To help illustrate the fatal flaw that leads to a player’s downfall, let’s have some fun with a fictional character named Joe. We’ll pretend that he is the worst player and look at how his behavior affects the other players’ view of him. You can plug in the sport of your choice.

Our imaginary scenario begins with Joe arriving to play in a pickup game. He’s played with this group before and they know who he is. A few players greet him, but most just ignore him. Teams are picked and he’s the last player chosen. He can’t understand why. In his mind, his abilities are equal to, or exceed, those of some other players. The game begins. Part of him realizes that some of his teammates are better, but he also feels that he has the “right” to touch the ball as much as anyone else. Why should they have all the fun? So when his team is on offense, and the ball comes his way, he proceeds to “do his thing.” He may be aware (but probably not) that his teammates are grumbling about his play. The game ends. His team loses. He tried hard and gave it his best effort. He can’t understand why his teammates are ignoring him.

Most likely, you can see what Joe can’t. That his view of playing sports revolves around himself instead of his team. That he believes he is entitled to do what everyone else on the team does, regardless of whether he has the ability to succeed. That he doesn't understand the important concept of playing a role in team sports. And finally, that his play directly affects the fortune of other players on the team.

The key to acceptance

It’s essential for you to understand that a single player in most team sports has the power to disrupt a team’s effectiveness and opportunity to win. Since most players like to win (especially when a win means “staying on” for the next game), they will avoid any such individual.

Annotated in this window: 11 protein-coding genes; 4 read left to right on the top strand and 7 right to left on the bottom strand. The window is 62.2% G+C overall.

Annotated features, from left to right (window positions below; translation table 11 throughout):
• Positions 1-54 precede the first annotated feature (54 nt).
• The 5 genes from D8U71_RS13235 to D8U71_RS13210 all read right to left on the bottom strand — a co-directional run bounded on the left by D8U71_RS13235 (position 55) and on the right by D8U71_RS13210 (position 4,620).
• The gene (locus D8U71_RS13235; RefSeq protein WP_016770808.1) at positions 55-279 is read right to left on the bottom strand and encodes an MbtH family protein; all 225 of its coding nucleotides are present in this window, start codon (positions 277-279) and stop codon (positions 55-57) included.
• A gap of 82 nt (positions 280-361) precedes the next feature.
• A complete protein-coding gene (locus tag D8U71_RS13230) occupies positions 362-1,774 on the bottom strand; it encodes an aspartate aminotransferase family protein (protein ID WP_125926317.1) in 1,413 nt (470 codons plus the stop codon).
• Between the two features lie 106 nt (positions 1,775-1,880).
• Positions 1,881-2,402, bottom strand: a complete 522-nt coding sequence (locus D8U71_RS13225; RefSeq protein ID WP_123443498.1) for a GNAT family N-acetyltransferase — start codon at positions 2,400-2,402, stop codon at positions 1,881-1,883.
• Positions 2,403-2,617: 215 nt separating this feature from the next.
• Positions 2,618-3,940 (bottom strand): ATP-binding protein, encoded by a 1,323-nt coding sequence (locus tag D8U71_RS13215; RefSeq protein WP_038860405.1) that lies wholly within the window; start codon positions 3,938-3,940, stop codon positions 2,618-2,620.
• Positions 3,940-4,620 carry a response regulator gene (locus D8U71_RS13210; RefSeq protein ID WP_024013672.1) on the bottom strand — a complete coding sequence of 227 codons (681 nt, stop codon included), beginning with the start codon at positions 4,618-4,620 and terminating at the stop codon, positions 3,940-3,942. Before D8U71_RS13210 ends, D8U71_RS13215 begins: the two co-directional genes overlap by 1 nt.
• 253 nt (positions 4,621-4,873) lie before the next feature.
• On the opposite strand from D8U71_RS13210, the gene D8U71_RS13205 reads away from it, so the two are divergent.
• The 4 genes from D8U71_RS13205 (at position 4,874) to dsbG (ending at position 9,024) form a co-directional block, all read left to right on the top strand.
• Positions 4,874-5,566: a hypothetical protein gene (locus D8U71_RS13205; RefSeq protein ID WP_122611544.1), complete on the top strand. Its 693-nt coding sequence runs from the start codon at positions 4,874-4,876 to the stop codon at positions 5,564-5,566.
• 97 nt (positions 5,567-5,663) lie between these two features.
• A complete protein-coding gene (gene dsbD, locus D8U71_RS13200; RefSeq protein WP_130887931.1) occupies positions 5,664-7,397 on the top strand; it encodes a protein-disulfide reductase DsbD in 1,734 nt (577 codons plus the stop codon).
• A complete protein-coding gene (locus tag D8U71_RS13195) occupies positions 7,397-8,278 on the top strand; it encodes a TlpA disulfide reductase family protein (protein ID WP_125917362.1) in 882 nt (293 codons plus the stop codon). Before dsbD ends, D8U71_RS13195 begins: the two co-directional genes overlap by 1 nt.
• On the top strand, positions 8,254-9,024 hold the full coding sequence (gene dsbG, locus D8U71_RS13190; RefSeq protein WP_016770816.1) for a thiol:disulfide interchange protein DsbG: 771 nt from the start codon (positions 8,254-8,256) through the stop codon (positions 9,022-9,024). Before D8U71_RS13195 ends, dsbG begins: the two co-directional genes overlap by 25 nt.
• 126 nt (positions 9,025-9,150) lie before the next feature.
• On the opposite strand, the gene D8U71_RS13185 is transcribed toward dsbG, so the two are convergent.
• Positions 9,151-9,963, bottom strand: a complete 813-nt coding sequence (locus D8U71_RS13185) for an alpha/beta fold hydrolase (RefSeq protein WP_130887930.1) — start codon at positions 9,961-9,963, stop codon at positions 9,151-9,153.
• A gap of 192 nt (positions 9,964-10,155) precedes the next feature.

The key to acceptance by others in a team game is to have an accurate understanding of both one’s ability and the corresponding team role(s) that best match your skills and talent. Grasp these two points, realistically shape your game to accentuate strengths and diminish weaknesses, and you will always have value to other players. Even if your ability is limited, your teammates know that you understand your limitations, will “play within yourself,” and can look past your personal needs to help the team maximize its opportunity to win. If you demonstrate this quality, other players will respect you.

If you sense other players avoiding you, choosing you last in pickup games, or not passing to you when you’re open, it’s time to realistically examine your game. Are you hogging the ball, taking too many shots, or attempting plays that are beyond your skill level? How many errors and turnovers occur when the ball is in your hands? Ask your friends for their thoughts and advice. Although it may be hard for you to do, try to see beyond your ego.
Players who think they are better than they actually are—and refuse to play a role that fits their abilities—will continually fail. They will fail to make necessary plays while also committing errors that pull their team down. If you engage in this behavior, consciously or not, other players will avoid playing with you. Should you continue to demonstrate this fatal flaw of judgment or character, others will unfortunately brand you as—the worst player.

While the above example describes a pickup game, the same principle applies to organized sports. Although your teammates may not control your playing time, they will resent your style of play, ignore you, or may even make fun of you. The team’s coach will either minimize your playing time or (in the case of competitive programs) cut you from the team.

If your ability and skills are, or become, superior to other players, your team role will inevitably and naturally grow. Don’t try to force this process; don’t try to be something you’re not. Know yourself, know your team, and know your role.

When in doubt, stick to the basics and help your teammates succeed. In basketball, for example, you might concentrate on making good passes, playing solid defense, and setting screens to free other players. By taking this approach, you will quickly find acceptance (and gain confidence).

Copyright © 2013 Jeffrey S. Rhoads. All Rights Reserved

If you enjoyed this article, you may like my book: The Joy of Youth Sports: Creating the Best Youth Sports Experience for Your Child

($8.95; Kindle: $2.99)